Numbers that are not in the above table usually represent either 1/3 or 1/2 stops that a lens or camera is capable of using. For example, f/1.8 (which is often seen as the maximum aperture of some lenses) is about 1/3 a stop smaller than f/1.4. You will always see lenses rated by their maximum f/stop value. (Some lenses have a variable maximum f/stop value due to the way they were constructed. In that case you’ll see lenses rated as something like f/3.5-5.6). The other thing to note is that because you divide the focal length of the lens by the f/stop value, as the f/stop increases in value, the opening actually gets smaller.

Do you need to ever know the actual opening size of the lens? No. Do you need to know which power of the square root of 2 you are using? No, although you can use the relationship between those numbers when saying something like “two stops lighter.” Otherwise there is almost no reason to talk about either. What you do need is the f/stop number. All cameras and lenses use this system. This means that f/5.6 on any lens is going to allow through the same level of light to the sensor regardless of its focal length. This is how the light meter in your camera is able to work, and how it can compute proper exposure regardless of lens focal length or manufacturer.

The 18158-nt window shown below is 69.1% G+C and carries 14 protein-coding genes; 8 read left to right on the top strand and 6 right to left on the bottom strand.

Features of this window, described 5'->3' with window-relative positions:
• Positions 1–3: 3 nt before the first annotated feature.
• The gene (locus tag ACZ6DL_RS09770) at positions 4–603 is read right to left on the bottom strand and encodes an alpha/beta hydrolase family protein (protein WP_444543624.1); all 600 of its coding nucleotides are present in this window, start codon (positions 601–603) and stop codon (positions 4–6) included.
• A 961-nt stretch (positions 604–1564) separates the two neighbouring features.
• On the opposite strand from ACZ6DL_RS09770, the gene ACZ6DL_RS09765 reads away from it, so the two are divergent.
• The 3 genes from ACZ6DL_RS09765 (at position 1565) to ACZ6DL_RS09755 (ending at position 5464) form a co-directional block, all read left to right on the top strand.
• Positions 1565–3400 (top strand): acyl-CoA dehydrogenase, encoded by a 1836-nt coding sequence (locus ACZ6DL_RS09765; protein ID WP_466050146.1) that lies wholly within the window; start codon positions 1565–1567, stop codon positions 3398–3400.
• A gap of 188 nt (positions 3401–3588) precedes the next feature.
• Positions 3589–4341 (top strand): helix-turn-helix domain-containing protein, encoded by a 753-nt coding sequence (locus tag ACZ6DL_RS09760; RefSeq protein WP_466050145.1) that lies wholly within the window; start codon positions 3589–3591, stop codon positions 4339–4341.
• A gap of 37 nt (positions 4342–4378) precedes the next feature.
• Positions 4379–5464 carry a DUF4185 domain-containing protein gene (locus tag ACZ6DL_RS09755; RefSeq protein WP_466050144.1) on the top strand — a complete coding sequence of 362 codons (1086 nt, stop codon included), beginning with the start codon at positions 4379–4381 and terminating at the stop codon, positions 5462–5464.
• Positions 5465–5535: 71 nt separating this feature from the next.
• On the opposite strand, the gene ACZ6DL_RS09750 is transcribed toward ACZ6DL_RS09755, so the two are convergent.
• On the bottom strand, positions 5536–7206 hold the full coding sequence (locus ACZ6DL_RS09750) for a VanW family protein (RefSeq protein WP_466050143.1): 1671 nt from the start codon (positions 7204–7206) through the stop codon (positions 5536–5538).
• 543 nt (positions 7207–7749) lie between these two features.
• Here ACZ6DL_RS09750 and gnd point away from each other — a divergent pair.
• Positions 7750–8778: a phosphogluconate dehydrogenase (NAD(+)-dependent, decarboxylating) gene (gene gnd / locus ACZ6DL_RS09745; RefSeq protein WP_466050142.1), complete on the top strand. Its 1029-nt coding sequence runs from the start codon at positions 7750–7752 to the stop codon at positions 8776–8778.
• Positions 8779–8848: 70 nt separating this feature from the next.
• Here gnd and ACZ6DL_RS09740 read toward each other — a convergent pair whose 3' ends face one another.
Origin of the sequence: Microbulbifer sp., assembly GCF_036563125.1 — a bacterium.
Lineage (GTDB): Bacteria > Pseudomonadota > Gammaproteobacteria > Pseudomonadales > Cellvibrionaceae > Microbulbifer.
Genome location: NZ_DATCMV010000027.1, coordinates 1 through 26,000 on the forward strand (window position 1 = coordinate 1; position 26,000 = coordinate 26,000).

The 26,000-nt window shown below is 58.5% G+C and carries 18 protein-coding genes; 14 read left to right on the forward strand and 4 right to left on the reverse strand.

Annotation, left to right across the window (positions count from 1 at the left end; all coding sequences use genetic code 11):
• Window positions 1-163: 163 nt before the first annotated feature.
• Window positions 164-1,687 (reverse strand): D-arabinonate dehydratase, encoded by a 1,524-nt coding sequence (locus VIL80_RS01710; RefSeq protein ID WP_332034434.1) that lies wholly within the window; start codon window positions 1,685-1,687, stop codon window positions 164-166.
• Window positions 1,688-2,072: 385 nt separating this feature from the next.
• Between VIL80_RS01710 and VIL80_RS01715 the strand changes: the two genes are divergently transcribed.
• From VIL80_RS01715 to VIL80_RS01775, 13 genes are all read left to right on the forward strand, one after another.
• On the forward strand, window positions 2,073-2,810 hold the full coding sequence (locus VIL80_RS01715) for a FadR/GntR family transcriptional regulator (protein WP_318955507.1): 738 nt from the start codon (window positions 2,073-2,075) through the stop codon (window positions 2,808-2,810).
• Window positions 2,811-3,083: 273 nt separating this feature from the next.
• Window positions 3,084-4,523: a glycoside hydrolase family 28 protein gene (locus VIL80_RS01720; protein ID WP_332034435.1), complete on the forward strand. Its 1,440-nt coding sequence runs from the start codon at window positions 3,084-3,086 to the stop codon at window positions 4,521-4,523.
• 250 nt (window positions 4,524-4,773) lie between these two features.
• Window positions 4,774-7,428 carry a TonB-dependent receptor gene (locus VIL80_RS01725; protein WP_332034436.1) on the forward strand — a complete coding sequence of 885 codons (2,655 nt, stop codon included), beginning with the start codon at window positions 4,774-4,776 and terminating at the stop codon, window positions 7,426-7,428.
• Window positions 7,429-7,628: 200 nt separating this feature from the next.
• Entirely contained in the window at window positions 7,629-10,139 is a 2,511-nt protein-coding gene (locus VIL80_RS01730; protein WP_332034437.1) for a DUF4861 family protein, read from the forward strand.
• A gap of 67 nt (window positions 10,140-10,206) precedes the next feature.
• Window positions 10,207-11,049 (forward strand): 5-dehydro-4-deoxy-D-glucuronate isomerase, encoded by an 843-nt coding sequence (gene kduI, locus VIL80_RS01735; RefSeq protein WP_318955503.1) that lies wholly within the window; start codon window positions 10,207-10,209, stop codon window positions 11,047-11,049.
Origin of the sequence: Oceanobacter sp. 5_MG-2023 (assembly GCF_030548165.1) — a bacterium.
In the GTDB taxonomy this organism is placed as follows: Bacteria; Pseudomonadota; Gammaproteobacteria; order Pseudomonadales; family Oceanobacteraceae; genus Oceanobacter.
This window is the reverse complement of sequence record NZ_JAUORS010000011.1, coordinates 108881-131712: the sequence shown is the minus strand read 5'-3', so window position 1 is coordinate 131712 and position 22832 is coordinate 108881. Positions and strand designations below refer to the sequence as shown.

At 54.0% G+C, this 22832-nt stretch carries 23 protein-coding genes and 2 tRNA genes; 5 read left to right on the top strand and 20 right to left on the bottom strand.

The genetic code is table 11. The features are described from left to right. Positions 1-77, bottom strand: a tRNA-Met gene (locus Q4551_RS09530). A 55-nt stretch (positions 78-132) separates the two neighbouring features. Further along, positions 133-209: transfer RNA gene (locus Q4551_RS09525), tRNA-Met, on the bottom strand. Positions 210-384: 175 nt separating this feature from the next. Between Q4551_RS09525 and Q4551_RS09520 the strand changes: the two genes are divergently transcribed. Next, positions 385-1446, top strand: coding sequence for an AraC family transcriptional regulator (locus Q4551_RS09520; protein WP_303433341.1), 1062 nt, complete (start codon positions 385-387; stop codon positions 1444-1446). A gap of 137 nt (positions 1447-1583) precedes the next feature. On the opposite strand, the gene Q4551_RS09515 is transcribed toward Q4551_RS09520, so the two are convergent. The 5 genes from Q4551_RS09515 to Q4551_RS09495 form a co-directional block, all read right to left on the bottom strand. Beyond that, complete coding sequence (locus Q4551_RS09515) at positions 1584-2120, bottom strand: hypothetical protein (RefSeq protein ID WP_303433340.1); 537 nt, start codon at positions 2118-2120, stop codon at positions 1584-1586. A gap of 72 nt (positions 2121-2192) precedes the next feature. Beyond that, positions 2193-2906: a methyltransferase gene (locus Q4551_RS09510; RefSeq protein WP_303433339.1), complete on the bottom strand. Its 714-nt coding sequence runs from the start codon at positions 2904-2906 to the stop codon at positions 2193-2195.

Remember: The lower the f/stop, the bigger the opening, and the more light it lets in, which is called a faster lens. The higher the f/stop number on a lens, the smaller the opening, and the less light it can let it, which is called a slower lens.  Faster lenses are harder to make well, and are generally more expensive to purchase than slower lenses.